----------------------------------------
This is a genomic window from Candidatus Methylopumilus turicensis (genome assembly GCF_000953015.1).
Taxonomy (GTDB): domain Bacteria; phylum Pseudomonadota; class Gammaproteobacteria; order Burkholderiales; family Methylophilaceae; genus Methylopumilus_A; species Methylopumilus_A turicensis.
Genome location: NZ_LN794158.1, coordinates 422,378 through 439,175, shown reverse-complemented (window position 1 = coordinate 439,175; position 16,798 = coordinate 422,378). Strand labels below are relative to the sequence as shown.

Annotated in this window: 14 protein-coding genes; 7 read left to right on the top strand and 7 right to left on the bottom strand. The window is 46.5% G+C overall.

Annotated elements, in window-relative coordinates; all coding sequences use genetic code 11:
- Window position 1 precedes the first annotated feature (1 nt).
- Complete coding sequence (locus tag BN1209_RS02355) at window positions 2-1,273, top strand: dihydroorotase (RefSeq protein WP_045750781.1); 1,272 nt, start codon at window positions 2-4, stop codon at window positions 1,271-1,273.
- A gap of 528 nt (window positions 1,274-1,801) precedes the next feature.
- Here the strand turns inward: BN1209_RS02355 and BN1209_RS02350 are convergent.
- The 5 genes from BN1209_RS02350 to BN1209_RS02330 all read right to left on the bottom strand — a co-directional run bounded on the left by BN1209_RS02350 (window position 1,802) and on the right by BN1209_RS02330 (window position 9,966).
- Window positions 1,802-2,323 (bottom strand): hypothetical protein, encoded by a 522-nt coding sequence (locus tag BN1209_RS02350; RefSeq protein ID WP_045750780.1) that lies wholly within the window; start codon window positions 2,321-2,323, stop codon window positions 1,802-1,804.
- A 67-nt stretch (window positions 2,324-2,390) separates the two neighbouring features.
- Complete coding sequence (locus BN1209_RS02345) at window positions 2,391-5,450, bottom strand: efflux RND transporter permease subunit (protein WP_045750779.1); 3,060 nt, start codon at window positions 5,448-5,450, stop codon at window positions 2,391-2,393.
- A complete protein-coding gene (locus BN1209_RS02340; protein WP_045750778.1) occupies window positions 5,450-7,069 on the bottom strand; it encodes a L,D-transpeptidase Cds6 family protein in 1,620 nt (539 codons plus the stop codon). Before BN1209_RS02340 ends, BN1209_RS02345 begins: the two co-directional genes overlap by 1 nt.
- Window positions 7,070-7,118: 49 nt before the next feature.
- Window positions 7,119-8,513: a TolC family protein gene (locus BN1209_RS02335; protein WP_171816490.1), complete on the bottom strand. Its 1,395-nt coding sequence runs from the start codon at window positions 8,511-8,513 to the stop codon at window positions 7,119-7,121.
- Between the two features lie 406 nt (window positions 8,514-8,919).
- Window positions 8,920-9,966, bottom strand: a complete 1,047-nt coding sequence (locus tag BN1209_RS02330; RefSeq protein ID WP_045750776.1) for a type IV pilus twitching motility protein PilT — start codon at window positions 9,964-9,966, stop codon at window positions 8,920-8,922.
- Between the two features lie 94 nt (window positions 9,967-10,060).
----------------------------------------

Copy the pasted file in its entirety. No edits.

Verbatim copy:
This is a genomic window from Candidatus Methylopumilus turicensis (genome assembly GCF_000953015.1).
Taxonomy (GTDB): domain Bacteria; phylum Pseudomonadota; class Gammaproteobacteria; order Burkholderiales; family Methylophilaceae; genus Methylopumilus_A; species Methylopumilus_A turicensis.
Genome location: NZ_LN794158.1, coordinates 422,378 through 439,175, shown reverse-complemented (window position 1 = coordinate 439,175; position 16,798 = coordinate 422,378). Strand labels below are relative to the sequence as shown.

Annotated in this window: 14 protein-coding genes; 7 read left to right on the top strand and 7 right to left on the bottom strand. The window is 46.5% G+C overall.

Annotated elements, in window-relative coordinates; all coding sequences use genetic code 11:
- Window position 1 precedes the first annotated feature (1 nt).
- Complete coding sequence (locus tag BN1209_RS02355) at window positions 2-1,273, top strand: dihydroorotase (RefSeq protein WP_045750781.1); 1,272 nt, start codon at window positions 2-4, stop codon at window positions 1,271-1,273.
- A gap of 528 nt (window positions 1,274-1,801) precedes the next feature.
- Here the strand turns inward: BN1209_RS02355 and BN1209_RS02350 are convergent.
- The 5 genes from BN1209_RS02350 to BN1209_RS02330 all read right to left on the bottom strand — a co-directional run bounded on the left by BN1209_RS02350 (window position 1,802) and on the right by BN1209_RS02330 (window position 9,966).
- Window positions 1,802-2,323 (bottom strand): hypothetical protein, encoded by a 522-nt coding sequence (locus tag BN1209_RS02350; RefSeq protein ID WP_045750780.1) that lies wholly within the window; start codon window positions 2,321-2,323, stop codon window positions 1,802-1,804.
- A 67-nt stretch (window positions 2,324-2,390) separates the two neighbouring features.
- Complete coding sequence (locus BN1209_RS02345) at window positions 2,391-5,450, bottom strand: efflux RND transporter permease subunit (protein WP_045750779.1); 3,060 nt, start codon at window positions 5,448-5,450, stop codon at window positions 2,391-2,393.
- A complete protein-coding gene (locus BN1209_RS02340; protein WP_045750778.1) occupies window positions 5,450-7,069 on the bottom strand; it encodes a L,D-transpeptidase Cds6 family protein in 1,620 nt (539 codons plus the stop codon). Before BN1209_RS02340 ends, BN1209_RS02345 begins: the two co-directional genes overlap by 1 nt.
- Window positions 7,070-7,118: 49 nt before the next feature.
- Window positions 7,119-8,513: a TolC family protein gene (locus BN1209_RS02335; protein WP_171816490.1), complete on the bottom strand. Its 1,395-nt coding sequence runs from the start codon at window positions 8,511-8,513 to the stop codon at window positions 7,119-7,121.
- Between the two features lie 406 nt (window positions 8,514-8,919).
- Window positions 8,920-9,966, bottom strand: a complete 1,047-nt coding sequence (locus tag BN1209_RS02330; RefSeq protein ID WP_045750776.1) for a type IV pilus twitching motility protein PilT — start codon at window positions 9,964-9,966, stop codon at window positions 8,920-8,922.
- Between the two features lie 94 nt (window positions 9,967-10,060).